The Commission's 2013 industrial structure report (113-page / 4MB PDF) noted that the outlook of the sector was beginning to improve following the economic downturn of 2007/08, and "double dip" beginning at the end of 2011. However, most industrial subsectors were yet to regain their pre-crisis production levels, and the aggregate figures hid significant differences between member states and different sectors, it said.
"Manufacturing sectors have been hit more severely by the crisis than services: manufacturing, as a proportion of economic output, has declined significantly; however, there are significant differences between sectors," the report said. "For example the pharmaceuticals sector has experienced sustained growth since the start of the financial crisis, while high-technology manufacturing industries have, in general, not been impacted to the same extent as other industries."
According to the report, the relative success of the pharmaceutical sector could partly be attributed to "increased demand from population aging and to subsidised prices", as well as many healthcare services and products being subject to "low income elasticities, so demand is likely to have been sustained more than in some other sectors during the recent crisis period". In addition, the report noted a trend towards growth in high-tech industries, due to a combination of higher productivity and limited dependence on energy.
The EU industrial sectors worst hit by the downturn include construction, mining and low-technology manufacturing, according to the report.
According to the report, the service industries are growing more quickly than manufacturing industries. On average between 2000 and 2012, market services grew by 1.7% to make up half of EU gross domestic product (GDP), while non-market services now account for 23% of GDP. Employment in the service industries has also increased, while at the same time declining in manufacturing, the report said. Again, this could be attributed to "income elasticities", due to final demand shifting towards services as income grows over time.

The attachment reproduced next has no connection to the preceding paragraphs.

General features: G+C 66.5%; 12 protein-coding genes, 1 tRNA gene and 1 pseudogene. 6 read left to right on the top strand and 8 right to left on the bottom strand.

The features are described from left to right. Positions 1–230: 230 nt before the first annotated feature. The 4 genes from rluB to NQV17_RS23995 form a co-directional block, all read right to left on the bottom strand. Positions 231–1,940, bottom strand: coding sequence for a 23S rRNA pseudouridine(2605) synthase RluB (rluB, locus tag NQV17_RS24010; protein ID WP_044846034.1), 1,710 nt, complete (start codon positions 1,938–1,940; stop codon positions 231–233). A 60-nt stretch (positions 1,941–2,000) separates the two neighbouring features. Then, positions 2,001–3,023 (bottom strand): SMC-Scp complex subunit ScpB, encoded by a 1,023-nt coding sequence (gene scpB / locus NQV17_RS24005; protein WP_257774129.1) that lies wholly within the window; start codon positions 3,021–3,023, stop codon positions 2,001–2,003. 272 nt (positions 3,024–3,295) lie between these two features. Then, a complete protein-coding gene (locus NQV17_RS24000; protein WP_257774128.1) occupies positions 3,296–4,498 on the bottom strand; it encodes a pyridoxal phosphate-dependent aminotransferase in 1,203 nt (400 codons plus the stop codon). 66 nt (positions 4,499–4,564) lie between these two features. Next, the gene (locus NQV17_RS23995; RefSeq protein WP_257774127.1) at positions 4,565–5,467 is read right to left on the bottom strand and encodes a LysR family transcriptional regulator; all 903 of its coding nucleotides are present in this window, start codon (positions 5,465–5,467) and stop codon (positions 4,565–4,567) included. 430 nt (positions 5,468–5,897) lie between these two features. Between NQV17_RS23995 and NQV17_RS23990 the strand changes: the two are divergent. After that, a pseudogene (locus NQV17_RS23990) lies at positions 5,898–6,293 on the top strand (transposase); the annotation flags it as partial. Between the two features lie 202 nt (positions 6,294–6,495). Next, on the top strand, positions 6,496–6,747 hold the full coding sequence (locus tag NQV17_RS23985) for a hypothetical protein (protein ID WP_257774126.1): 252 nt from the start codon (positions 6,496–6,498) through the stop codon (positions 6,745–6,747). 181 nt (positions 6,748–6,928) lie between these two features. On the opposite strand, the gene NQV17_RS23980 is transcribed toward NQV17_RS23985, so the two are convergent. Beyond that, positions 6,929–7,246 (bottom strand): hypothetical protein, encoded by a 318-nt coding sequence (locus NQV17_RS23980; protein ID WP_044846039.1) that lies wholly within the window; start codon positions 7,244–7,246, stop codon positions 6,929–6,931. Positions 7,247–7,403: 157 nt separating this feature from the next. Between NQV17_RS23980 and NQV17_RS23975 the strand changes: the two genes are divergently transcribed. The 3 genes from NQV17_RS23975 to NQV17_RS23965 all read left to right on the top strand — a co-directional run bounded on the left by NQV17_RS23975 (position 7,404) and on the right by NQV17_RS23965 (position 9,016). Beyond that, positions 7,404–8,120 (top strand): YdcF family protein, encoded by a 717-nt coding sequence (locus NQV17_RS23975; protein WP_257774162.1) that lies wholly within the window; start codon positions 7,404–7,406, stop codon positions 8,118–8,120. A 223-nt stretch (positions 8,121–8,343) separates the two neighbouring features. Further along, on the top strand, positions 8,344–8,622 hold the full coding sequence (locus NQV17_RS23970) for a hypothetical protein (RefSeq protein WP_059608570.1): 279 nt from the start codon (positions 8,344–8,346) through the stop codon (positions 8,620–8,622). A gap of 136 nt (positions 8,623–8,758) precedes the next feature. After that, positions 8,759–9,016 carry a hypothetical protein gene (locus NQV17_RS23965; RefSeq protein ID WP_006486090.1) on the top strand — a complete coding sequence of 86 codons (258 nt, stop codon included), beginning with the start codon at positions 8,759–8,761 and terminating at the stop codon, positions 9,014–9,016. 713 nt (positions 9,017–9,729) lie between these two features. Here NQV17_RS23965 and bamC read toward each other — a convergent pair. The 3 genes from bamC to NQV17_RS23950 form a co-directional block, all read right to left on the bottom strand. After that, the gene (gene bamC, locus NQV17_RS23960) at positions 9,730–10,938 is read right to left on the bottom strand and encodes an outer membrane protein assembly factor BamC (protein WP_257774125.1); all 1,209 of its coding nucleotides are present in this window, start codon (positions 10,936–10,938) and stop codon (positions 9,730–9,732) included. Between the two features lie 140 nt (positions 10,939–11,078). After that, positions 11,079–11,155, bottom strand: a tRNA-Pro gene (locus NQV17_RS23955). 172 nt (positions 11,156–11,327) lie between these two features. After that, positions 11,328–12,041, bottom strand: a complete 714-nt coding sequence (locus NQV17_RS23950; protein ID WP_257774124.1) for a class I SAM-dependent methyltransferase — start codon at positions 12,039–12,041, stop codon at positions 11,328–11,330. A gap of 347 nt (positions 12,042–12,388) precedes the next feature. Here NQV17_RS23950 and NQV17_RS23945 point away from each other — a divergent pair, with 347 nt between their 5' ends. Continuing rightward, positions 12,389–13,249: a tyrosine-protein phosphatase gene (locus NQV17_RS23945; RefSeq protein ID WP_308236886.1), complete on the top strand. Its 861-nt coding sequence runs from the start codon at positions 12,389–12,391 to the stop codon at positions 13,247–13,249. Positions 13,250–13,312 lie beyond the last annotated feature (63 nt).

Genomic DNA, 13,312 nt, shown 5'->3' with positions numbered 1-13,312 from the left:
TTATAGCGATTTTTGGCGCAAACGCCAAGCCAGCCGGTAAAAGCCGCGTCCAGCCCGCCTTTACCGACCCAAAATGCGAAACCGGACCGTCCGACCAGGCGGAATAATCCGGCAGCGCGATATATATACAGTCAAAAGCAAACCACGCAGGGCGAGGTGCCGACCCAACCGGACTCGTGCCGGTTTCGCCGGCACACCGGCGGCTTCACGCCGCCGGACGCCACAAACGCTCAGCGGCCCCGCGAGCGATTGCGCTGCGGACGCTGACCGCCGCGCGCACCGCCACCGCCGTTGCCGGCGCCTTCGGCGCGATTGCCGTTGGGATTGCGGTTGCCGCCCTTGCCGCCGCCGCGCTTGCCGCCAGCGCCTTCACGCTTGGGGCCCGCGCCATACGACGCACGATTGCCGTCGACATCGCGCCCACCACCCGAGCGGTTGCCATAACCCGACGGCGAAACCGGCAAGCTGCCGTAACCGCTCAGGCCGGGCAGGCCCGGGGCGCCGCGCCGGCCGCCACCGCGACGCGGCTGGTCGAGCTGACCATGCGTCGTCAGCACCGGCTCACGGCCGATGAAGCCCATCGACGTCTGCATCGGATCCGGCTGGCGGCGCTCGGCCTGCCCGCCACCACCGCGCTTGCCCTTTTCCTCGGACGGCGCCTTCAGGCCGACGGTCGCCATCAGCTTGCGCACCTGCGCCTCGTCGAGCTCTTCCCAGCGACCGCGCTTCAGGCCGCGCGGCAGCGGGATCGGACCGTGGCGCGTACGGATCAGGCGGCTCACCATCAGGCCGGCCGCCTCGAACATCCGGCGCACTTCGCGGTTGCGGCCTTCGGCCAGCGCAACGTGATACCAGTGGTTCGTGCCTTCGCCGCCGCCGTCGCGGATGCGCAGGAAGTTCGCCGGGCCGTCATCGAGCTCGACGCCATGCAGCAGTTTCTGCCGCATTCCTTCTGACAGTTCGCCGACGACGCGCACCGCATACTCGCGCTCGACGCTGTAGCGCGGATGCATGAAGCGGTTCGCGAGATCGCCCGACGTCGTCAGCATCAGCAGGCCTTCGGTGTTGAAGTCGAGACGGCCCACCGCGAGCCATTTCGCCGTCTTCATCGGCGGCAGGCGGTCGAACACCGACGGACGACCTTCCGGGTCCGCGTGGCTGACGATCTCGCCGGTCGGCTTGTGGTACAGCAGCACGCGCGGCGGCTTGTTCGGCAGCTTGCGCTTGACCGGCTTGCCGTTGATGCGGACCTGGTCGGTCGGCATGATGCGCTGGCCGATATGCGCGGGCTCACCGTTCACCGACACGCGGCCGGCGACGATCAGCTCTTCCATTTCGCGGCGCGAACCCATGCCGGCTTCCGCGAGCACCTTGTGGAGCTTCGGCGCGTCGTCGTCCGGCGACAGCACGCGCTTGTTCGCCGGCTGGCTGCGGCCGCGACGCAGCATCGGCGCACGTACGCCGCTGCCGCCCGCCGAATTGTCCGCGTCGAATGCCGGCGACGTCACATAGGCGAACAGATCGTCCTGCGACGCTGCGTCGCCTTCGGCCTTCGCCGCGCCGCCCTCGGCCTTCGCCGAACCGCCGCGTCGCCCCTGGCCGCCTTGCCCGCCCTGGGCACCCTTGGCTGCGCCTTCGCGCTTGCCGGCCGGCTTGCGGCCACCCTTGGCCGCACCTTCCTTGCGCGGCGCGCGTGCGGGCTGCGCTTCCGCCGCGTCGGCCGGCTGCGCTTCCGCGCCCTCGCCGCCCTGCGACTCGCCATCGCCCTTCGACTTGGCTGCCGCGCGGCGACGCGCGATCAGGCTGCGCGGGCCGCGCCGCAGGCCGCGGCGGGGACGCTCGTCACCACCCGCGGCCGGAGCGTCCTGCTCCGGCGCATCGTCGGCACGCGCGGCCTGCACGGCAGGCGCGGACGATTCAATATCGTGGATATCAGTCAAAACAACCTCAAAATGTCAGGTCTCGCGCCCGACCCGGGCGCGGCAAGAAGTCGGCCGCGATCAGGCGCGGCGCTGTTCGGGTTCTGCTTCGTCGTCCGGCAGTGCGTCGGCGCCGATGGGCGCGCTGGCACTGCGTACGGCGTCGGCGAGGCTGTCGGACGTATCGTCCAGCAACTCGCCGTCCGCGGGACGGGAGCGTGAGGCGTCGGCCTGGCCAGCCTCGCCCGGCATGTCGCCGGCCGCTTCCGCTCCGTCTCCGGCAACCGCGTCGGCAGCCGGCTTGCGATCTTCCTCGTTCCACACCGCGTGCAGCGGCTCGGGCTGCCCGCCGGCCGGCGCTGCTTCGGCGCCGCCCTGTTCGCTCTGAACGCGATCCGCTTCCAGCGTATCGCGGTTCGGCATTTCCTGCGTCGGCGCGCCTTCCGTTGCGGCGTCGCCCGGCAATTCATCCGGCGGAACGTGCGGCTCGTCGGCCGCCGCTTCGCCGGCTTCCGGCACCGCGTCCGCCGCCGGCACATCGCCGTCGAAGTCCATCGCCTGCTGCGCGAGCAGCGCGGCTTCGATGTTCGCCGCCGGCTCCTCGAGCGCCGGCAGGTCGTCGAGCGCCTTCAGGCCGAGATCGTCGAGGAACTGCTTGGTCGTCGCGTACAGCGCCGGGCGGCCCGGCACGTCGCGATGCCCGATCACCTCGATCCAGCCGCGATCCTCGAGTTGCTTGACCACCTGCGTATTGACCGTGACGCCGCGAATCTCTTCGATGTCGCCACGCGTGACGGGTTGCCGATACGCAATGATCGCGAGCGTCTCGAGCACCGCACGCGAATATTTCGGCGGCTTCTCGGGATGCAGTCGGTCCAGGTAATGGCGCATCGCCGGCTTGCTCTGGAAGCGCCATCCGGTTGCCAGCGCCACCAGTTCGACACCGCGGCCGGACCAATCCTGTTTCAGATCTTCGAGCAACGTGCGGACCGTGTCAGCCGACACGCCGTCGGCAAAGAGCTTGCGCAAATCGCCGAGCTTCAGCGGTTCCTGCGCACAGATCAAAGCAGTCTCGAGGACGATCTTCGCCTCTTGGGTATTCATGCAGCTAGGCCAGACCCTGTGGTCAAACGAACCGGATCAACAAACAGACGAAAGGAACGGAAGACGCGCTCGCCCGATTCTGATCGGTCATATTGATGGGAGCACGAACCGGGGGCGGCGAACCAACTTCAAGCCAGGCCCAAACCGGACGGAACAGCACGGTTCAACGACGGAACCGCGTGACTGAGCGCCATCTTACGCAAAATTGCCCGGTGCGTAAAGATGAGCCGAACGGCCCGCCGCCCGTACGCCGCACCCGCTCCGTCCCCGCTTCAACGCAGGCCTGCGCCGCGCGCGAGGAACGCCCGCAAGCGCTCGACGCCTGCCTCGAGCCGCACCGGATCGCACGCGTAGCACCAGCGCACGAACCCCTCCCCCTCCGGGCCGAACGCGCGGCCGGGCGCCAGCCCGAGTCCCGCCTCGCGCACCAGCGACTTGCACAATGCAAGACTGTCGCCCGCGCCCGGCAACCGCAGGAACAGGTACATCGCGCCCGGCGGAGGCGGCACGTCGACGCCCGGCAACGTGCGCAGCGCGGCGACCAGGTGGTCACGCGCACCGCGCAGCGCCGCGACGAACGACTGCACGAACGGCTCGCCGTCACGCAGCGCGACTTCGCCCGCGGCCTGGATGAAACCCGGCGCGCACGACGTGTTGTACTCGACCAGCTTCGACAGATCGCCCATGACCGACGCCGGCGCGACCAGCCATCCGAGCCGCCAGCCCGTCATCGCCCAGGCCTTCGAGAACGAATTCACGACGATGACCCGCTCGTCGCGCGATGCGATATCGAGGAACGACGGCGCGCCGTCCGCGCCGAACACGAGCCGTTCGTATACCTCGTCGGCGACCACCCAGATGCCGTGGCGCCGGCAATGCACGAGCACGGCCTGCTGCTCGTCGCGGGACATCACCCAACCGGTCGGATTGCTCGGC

Because of this, the report found that links between manufacturing and service industries were proving "mutually beneficial", with manufacturing firms increasingly using intermediate services as part of their business processes. This could be seen in the increased share of manufacturing employees with services-related occupations such as research and development, engineering design, software design, marketing, maintenance and support, the report said. These increased links implied that manufacturing acted as a "carrier" for certain services that could otherwise have had a much smaller market. An example it gave was the access provided to developers of software applications, or 'apps', by 'smart' mobile phone manufacturers.
"Through these linkages higher productivity growth in manufacturing can spill over to service sectors," the report said. "This is particularly important in view of the fact that, in the period 2001-2010, employment grew only in the service industries. Hence, a strong manufacturing sector can help mainstream competitiveness gains across other sectors of the economy."
However, the report said that more investment in industry was needed to promote and encourage recovery, noting that foreign direct investment (FDI) into EU manufacturing had fallen by around 30% since 2007.